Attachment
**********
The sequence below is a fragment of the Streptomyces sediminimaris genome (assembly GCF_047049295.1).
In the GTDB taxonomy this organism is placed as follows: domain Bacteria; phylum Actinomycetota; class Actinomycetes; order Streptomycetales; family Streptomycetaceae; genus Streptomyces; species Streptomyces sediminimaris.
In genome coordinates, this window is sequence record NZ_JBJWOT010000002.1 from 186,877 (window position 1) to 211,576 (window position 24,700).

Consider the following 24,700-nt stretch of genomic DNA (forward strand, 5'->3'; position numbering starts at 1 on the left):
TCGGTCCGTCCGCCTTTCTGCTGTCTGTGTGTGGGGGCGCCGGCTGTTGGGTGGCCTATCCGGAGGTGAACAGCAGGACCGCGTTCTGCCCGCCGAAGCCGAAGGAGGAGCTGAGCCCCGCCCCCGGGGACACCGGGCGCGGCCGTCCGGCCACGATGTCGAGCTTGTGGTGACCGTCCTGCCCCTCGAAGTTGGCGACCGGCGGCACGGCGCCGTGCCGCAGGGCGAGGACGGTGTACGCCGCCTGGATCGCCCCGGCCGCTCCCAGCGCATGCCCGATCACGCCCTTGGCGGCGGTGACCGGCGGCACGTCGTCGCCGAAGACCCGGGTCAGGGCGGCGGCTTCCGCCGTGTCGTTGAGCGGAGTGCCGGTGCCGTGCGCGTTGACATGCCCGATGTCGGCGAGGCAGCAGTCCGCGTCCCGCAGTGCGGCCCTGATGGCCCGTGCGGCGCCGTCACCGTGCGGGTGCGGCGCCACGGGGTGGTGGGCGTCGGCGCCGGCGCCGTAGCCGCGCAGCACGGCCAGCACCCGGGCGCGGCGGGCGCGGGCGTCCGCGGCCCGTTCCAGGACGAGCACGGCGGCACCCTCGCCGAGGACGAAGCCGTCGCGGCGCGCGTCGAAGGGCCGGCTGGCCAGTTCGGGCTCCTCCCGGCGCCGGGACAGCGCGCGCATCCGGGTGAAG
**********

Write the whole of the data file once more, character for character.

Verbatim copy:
The sequence below is a fragment of the Streptomyces sediminimaris genome (assembly GCF_047049295.1).
In the GTDB taxonomy this organism is placed as follows: domain Bacteria; phylum Actinomycetota; class Actinomycetes; order Streptomycetales; family Streptomycetaceae; genus Streptomyces; species Streptomyces sediminimaris.
In genome coordinates, this window is sequence record NZ_JBJWOT010000002.1 from 186,877 (window position 1) to 211,576 (window position 24,700).

Consider the following 24,700-nt stretch of genomic DNA (forward strand, 5'->3'; position numbering starts at 1 on the left):
TCGGTCCGTCCGCCTTTCTGCTGTCTGTGTGTGGGGGCGCCGGCTGTTGGGTGGCCTATCCGGAGGTGAACAGCAGGACCGCGTTCTGCCCGCCGAAGCCGAAGGAGGAGCTGAGCCCCGCCCCCGGGGACACCGGGCGCGGCCGTCCGGCCACGATGTCGAGCTTGTGGTGACCGTCCTGCCCCTCGAAGTTGGCGACCGGCGGCACGGCGCCGTGCCGCAGGGCGAGGACGGTGTACGCCGCCTGGATCGCCCCGGCCGCTCCCAGCGCATGCCCGATCACGCCCTTGGCGGCGGTGACCGGCGGCACGTCGTCGCCGAAGACCCGGGTCAGGGCGGCGGCTTCCGCCGTGTCGTTGAGCGGAGTGCCGGTGCCGTGCGCGTTGACATGCCCGATGTCGGCGAGGCAGCAGTCCGCGTCCCGCAGTGCGGCCCTGATGGCCCGTGCGGCGCCGTCACCGTGCGGGTGCGGCGCCACGGGGTGGTGGGCGTCGGCGCCGGCGCCGTAGCCGCGCAGCACGGCCAGCACCCGGGCGCGGCGGGCGCGGGCGTCCGCGGCCCGTTCCAGGACGAGCACGGCGGCACCCTCGCCGAGGACGAAGCCGTCGCGGCGCGCGTCGAAGGGCCGGCTGGCCAGTTCGGGCTCCTCCCGGCGCCGGGACAGCGCGCGCATCCGGGTGAAG